When the House Financial Services Committee meets again next week to discuss credit card reforms, they'll have something else to talk about -- a new way for credit card firms to raise your interest rate.
Discover announced recently that there's a new penalty for cardholders who exceed their credit limit, in addition to the $39 fee -- a higher interest rate.
Many consumers might not even realize that they can exceed their credit limit, and in fact the term has largely become meaningless. Card issuers give consumers what some call a "nominal limit," which is the credit limit printed on monthly bills. But nearly all allow consumers to exceed that limit by 10 percent or more (precisely how much is a secret), and then charge fees of $30 to $40 for each month the balance exceeds that limit.
In fact, credit limits might better be called "fee triggers." And now, you should think of them as interest rate hike triggers as well. More on that in a moment.
You might recall a minidrama that unfolded during a congressional hearing on credit card practices last month. The House Financial Services Committee had planned to hear from consumers complaining about credit card firm misbehavior at the March 13 meeting, but the witnesses suddenly refused to testify. The card companies, at the last minute, had demanded that each witness sign a waiver allowing the banks to discuss the consumers' personal lives in public, saying they needed the waivers in order to defend themselves. Given the timing of the demand, some saw it as an intimidation tactic by the banks.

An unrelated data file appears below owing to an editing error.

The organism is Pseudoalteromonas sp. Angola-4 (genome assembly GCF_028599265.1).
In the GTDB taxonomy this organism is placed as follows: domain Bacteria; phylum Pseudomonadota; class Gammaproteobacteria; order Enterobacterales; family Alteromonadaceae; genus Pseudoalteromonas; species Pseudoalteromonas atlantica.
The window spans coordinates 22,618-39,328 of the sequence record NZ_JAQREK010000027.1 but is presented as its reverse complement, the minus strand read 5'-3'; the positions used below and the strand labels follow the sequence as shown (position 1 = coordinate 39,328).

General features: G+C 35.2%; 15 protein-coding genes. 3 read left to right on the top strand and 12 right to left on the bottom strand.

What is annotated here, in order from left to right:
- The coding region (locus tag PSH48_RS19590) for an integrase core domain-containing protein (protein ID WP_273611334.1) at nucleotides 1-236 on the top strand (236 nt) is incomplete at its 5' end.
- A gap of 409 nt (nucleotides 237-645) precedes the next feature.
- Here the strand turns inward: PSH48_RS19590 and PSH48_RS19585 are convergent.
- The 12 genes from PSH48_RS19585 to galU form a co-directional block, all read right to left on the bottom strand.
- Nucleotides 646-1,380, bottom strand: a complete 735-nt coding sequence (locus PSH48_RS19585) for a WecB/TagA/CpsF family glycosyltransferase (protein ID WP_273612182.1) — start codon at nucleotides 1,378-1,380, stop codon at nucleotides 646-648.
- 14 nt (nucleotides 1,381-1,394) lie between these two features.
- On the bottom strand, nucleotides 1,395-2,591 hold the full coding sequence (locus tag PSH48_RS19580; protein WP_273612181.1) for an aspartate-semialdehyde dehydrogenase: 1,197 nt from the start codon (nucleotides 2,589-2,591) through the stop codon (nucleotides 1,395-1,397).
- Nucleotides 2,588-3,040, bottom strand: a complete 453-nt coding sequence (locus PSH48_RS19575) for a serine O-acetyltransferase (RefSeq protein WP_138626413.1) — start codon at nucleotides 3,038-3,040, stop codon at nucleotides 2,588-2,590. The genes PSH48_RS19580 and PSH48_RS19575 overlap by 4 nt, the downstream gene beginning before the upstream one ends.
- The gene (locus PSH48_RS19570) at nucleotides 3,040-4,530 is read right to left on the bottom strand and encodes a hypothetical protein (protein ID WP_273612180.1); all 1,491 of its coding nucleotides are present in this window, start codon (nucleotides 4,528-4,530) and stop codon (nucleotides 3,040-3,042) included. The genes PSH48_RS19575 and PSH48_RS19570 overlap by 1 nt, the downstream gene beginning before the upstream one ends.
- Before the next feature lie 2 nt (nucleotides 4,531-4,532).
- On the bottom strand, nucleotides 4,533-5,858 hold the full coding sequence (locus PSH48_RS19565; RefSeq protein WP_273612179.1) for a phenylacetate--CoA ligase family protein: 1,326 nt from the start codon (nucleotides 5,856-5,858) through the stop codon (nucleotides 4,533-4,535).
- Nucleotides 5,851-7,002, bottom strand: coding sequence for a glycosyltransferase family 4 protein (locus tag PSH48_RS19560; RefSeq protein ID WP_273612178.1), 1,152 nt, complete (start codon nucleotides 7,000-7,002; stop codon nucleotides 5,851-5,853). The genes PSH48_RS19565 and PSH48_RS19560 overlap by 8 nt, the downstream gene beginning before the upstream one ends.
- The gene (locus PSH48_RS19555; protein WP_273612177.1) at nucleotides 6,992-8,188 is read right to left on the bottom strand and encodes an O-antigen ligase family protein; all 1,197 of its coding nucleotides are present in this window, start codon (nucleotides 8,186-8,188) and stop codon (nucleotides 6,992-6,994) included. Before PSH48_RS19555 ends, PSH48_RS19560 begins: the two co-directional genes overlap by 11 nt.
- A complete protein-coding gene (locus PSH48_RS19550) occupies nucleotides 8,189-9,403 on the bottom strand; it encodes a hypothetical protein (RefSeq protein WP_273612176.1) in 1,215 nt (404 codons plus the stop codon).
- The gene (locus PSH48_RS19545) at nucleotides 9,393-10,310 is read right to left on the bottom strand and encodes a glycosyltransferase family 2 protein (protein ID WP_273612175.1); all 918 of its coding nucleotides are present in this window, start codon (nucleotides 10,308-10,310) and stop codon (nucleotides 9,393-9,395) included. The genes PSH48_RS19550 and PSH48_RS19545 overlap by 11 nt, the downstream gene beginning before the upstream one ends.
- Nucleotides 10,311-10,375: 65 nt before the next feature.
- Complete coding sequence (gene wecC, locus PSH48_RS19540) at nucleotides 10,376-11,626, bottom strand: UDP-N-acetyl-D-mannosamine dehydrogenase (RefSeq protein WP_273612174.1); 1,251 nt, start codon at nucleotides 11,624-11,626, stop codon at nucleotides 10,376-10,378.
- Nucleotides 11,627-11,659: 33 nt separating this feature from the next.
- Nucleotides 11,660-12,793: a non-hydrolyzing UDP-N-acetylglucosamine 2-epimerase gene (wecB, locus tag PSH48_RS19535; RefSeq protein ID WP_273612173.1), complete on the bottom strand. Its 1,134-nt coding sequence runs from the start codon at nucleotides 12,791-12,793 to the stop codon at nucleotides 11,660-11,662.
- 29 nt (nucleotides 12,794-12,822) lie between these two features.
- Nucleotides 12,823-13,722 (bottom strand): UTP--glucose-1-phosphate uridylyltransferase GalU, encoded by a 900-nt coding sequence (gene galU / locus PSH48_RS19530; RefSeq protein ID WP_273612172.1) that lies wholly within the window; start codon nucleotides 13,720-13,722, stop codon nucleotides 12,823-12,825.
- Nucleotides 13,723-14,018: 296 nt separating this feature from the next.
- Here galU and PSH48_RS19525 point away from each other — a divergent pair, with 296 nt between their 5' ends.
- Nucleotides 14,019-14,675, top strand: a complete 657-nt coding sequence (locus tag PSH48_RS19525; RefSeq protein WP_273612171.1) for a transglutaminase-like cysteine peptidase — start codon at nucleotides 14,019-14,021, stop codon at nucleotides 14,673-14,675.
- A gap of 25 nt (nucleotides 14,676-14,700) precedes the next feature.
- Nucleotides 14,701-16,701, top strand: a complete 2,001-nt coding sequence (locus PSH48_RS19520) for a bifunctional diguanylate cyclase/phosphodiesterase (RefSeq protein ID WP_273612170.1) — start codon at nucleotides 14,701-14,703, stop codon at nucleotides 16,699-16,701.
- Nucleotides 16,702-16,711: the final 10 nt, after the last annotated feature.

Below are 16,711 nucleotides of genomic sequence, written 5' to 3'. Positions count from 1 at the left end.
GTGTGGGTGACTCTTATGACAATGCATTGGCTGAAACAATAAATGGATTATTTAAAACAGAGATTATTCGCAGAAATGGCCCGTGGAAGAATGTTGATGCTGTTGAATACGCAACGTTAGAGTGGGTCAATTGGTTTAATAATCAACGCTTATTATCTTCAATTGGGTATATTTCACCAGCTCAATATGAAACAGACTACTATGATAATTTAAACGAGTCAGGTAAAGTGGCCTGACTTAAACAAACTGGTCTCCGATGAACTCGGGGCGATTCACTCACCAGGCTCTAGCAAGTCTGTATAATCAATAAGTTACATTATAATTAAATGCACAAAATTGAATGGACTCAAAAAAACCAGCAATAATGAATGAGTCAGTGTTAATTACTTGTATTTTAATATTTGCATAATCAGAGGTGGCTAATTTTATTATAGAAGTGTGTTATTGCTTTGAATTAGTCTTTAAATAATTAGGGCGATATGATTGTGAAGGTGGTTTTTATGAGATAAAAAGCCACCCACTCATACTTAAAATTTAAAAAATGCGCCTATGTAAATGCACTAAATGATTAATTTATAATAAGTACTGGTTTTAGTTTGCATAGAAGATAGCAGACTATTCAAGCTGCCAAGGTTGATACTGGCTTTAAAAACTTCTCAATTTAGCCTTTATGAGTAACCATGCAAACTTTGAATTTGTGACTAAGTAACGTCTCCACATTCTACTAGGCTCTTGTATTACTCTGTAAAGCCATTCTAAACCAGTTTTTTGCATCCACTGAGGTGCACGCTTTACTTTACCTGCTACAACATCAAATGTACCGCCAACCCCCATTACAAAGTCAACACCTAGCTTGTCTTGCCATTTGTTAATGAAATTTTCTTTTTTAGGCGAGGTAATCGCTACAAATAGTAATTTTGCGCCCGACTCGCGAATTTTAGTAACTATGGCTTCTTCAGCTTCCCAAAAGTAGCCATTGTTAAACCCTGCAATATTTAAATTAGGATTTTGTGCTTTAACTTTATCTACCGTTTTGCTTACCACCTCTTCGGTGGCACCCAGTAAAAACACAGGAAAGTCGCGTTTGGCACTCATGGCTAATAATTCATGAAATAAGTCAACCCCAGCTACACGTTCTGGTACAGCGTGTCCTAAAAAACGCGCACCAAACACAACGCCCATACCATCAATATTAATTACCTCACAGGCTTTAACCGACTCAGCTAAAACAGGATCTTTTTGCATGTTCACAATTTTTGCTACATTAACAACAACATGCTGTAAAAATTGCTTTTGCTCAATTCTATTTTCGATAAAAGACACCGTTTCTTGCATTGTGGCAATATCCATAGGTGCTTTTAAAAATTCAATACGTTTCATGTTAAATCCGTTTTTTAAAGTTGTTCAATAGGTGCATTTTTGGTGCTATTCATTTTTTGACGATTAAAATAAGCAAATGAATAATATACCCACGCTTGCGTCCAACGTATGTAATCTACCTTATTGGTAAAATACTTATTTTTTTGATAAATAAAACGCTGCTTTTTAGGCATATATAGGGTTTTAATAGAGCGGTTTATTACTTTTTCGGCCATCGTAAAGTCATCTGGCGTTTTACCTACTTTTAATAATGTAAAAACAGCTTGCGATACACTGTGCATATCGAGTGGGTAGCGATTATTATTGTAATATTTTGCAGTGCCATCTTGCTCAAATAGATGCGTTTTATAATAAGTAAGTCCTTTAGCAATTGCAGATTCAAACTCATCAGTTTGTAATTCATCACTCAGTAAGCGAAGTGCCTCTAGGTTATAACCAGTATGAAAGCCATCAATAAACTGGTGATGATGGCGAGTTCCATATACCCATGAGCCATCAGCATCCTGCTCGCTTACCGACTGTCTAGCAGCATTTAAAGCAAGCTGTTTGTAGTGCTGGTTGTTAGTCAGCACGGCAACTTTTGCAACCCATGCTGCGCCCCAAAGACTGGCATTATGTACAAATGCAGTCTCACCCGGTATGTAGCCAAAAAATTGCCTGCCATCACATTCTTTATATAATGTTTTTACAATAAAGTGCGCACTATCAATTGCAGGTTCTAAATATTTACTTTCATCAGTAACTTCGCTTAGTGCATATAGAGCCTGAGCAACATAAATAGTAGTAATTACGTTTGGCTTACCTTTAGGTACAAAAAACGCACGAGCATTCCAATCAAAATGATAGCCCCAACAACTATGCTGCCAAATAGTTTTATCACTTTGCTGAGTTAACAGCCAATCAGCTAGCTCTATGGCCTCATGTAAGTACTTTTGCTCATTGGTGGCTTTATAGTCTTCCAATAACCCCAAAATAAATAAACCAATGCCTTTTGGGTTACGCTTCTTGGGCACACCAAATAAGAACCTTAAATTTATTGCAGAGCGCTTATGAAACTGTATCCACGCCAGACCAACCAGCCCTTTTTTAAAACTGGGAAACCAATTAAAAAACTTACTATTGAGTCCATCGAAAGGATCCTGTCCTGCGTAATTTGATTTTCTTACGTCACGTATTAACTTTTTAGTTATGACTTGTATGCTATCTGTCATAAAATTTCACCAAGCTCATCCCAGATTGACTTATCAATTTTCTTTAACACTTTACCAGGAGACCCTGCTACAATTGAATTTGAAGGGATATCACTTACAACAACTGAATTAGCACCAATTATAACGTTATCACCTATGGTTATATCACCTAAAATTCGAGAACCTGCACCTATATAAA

Rep. Carolyn B. Maloney, D-N.Y., who called the hearings to debate her proposed Cardholder Bill of Rights legislation, hopes to hold the panel discussion next week, with a negotiated settlement of the consumers' privacy concerns in place.
"These good people deserve to have their voices heard on this issue, and I believe it is imperative that this committee hear real world examples of how this credit card bill would help consumers," Maloney said.
If the meeting occurs, Discover has provided additional fodder for discussion. The card issuer has made subtle changes to its member agreement that give it another excuse to raise consumer interest rates. Beginning May 1, any time a cardholder exceeds the nominal credit limit twice, the penalty interest rate will be imposed. That's a steep penalty, and getting steeper, too. Also on May 1, the penalty "default" rate jumps from 29 percent to 31 percent for Discover members.
"This is a significant increase," said Bill Hardekopf of LowCards.com, adding that using a credit limit transgression as an excuse to raise interest rates is new to the industry. "Consumers should know of the pitfalls that come with exceeding your credit limit. It's no longer just a charge that might hit you on a one-time basis. It might have far reaching effects on your interest rate."
Discover defended the practice as a necessary way to balance the cost of serving risky customers.